I strongly suggest you research both RAW and homemade diets, and decide for yourself which you are most comfortable with. I read numerous websites (this is a good one... http://www.dogaware.com/articles/wdjhomemade1.html) and books, such as Lew Olsen's Raw and Natural Nutrition for dogs: The Definitive guide to homemade meals, which gives info on both. Lew also has a yahoo group and I have been able to ask questions when necessary.

I'm sure you will make the right choice for your dogs, and don't worry, you can do it. It does seem overwhelming at first, but once you have all the information you need and have a meal plan, over time it will get easier. I make a batch of Max's food once a week, and thaw as I need it, it's super easy now. Best of luck, happy to provide any help I can.
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Kolbe

Where can I run- today?
 
 
Barked: Thu Jun 13, '13 10:05am PST 
If a dog is allergic to a cooked protein, then they'll be allergic to that same protein when raw. Probably more so since the protein isn't at all denatured.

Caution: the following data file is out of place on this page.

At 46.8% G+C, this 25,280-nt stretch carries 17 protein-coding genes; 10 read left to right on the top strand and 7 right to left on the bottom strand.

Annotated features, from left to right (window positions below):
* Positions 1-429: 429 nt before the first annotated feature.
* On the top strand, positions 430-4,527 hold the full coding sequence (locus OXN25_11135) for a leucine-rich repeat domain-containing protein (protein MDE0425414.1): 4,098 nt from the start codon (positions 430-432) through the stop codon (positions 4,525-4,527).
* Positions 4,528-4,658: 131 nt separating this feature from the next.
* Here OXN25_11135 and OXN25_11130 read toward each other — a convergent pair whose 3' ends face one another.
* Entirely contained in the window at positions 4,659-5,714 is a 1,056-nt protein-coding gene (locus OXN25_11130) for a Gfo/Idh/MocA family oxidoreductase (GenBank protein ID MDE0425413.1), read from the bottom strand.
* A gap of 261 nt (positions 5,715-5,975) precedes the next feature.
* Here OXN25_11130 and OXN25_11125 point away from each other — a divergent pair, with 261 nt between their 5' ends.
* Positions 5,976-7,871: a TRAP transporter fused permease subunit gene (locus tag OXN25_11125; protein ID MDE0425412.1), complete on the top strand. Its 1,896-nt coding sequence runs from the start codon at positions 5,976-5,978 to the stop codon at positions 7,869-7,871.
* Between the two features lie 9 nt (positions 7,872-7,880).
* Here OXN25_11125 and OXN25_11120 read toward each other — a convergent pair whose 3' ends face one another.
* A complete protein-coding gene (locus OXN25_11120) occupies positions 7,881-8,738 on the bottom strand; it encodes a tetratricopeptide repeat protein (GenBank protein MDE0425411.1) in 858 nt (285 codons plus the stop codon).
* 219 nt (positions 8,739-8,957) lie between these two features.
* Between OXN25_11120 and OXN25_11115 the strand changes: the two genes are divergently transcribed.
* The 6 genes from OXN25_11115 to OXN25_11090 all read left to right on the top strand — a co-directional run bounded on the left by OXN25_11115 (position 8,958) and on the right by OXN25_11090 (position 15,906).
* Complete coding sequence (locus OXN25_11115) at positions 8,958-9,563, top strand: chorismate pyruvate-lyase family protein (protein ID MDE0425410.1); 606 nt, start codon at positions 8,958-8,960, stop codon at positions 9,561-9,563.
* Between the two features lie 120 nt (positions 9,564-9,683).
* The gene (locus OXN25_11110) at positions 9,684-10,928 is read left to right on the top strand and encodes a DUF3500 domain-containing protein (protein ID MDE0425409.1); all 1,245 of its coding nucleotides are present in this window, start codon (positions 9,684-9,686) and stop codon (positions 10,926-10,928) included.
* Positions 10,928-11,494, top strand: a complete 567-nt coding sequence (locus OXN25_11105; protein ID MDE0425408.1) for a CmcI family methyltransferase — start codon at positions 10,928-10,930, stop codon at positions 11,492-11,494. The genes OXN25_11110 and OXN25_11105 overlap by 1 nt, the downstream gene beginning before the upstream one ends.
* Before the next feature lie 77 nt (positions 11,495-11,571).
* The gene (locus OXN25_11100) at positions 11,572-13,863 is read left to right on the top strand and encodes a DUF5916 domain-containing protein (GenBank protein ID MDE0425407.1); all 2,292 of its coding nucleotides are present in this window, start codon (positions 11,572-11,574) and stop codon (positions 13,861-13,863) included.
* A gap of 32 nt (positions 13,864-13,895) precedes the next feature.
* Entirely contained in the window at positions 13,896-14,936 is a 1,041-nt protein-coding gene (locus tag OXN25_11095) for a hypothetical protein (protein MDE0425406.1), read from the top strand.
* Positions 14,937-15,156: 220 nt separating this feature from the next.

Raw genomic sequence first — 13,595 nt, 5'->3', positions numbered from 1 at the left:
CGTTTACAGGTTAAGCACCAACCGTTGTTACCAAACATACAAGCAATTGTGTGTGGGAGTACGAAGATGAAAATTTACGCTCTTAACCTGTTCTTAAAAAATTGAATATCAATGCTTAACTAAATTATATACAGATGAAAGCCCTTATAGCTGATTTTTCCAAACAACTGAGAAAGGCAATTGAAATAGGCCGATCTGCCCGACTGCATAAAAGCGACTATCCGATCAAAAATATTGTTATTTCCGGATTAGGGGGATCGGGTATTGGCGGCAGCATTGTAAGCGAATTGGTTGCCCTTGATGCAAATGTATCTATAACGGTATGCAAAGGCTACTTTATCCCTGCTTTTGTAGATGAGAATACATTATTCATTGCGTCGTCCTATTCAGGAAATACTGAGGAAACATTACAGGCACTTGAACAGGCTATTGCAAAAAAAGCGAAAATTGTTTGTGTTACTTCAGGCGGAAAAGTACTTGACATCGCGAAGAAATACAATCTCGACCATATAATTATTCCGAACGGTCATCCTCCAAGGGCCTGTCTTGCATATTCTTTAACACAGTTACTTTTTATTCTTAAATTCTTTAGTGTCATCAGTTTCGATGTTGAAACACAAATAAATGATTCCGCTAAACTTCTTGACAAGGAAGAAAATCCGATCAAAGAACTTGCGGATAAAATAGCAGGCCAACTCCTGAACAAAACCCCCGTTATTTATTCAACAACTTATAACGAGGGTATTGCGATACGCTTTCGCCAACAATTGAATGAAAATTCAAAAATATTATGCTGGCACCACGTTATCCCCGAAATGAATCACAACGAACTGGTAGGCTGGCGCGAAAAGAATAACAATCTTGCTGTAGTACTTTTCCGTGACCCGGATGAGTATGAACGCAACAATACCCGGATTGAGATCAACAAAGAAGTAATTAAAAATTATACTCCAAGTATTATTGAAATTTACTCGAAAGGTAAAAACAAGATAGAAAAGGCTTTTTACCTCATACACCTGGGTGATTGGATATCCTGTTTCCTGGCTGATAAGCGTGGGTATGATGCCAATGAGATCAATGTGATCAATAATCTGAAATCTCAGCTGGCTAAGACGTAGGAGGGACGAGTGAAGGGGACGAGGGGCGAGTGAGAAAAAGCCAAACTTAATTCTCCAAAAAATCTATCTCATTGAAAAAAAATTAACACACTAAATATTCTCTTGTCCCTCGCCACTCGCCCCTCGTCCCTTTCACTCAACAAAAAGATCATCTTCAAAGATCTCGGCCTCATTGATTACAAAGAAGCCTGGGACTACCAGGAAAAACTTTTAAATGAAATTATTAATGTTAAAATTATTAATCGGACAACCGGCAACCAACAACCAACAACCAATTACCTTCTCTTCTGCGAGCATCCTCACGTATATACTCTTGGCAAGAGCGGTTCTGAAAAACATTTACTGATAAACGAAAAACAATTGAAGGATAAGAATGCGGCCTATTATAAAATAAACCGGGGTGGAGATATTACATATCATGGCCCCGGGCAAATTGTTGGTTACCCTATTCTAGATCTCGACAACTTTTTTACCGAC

Not true. Many dogs in the raw forum are living examples of not being able to handle something in a cooked form but totally fine with it in a raw form.

I think both are good, but just different.
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Mervyn

Bigger is Better
 
 
Barked: Sun Jul 14, '13 12:54am PST 
That’s an easy one. Raw is much better. Home cooked diets are way too difficult to balance. The best thing for your dog would be an organic prey model raw diet. I recommend using Only Natural Pet HW Protect Herbal Formula for your dogs, especially your Beagle with the heart murmur, instead of traditional and toxic heartworm prevention methods. As far as your Labrador Retriever with skin issues, I recommend Only Natural Pet Ultimate Daily Canine Vitamins Plus. I feed an organic prey model raw diet to Mervyn and I couldn’t be happier.